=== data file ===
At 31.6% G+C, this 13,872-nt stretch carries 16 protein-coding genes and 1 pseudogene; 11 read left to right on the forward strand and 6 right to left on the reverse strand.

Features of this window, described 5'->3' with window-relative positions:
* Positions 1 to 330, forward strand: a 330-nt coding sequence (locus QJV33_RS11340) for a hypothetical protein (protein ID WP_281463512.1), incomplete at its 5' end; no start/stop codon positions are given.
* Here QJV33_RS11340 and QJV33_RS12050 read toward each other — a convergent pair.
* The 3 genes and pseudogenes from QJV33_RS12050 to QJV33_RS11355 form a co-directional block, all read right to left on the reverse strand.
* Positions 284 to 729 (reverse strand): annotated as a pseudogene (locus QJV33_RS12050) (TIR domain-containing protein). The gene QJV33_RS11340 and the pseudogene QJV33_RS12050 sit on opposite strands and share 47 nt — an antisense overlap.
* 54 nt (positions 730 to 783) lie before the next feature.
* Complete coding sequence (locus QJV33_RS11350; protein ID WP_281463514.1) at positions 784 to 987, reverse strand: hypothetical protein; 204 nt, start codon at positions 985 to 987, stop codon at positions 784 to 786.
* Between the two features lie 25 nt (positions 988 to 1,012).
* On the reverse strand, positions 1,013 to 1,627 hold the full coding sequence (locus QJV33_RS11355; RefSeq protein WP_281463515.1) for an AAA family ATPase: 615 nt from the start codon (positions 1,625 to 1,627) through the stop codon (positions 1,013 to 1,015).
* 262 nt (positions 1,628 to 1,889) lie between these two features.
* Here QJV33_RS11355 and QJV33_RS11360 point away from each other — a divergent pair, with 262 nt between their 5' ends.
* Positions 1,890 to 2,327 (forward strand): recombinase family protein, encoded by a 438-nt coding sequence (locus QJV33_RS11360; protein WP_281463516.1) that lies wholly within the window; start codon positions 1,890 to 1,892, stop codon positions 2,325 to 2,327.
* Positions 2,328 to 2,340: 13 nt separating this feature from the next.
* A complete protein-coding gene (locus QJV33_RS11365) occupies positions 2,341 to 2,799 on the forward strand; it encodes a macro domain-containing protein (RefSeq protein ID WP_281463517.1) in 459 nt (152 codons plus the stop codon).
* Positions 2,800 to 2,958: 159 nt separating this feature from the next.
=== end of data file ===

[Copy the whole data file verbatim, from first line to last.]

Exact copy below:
At 31.6% G+C, this 13,872-nt stretch carries 16 protein-coding genes and 1 pseudogene; 11 read left to right on the forward strand and 6 right to left on the reverse strand.

Features of this window, described 5'->3' with window-relative positions:
* Positions 1 to 330, forward strand: a 330-nt coding sequence (locus QJV33_RS11340) for a hypothetical protein (protein ID WP_281463512.1), incomplete at its 5' end; no start/stop codon positions are given.
* Here QJV33_RS11340 and QJV33_RS12050 read toward each other — a convergent pair.
* The 3 genes and pseudogenes from QJV33_RS12050 to QJV33_RS11355 form a co-directional block, all read right to left on the reverse strand.
* Positions 284 to 729 (reverse strand): annotated as a pseudogene (locus QJV33_RS12050) (TIR domain-containing protein). The gene QJV33_RS11340 and the pseudogene QJV33_RS12050 sit on opposite strands and share 47 nt — an antisense overlap.
* 54 nt (positions 730 to 783) lie before the next feature.
* Complete coding sequence (locus QJV33_RS11350; protein ID WP_281463514.1) at positions 784 to 987, reverse strand: hypothetical protein; 204 nt, start codon at positions 985 to 987, stop codon at positions 784 to 786.
* Between the two features lie 25 nt (positions 988 to 1,012).
* On the reverse strand, positions 1,013 to 1,627 hold the full coding sequence (locus QJV33_RS11355; RefSeq protein WP_281463515.1) for an AAA family ATPase: 615 nt from the start codon (positions 1,625 to 1,627) through the stop codon (positions 1,013 to 1,015).
* 262 nt (positions 1,628 to 1,889) lie between these two features.
* Here QJV33_RS11355 and QJV33_RS11360 point away from each other — a divergent pair, with 262 nt between their 5' ends.
* Positions 1,890 to 2,327 (forward strand): recombinase family protein, encoded by a 438-nt coding sequence (locus QJV33_RS11360; protein WP_281463516.1) that lies wholly within the window; start codon positions 1,890 to 1,892, stop codon positions 2,325 to 2,327.
* Positions 2,328 to 2,340: 13 nt separating this feature from the next.
* A complete protein-coding gene (locus QJV33_RS11365) occupies positions 2,341 to 2,799 on the forward strand; it encodes a macro domain-containing protein (RefSeq protein ID WP_281463517.1) in 459 nt (152 codons plus the stop codon).
* Positions 2,800 to 2,958: 159 nt separating this feature from the next.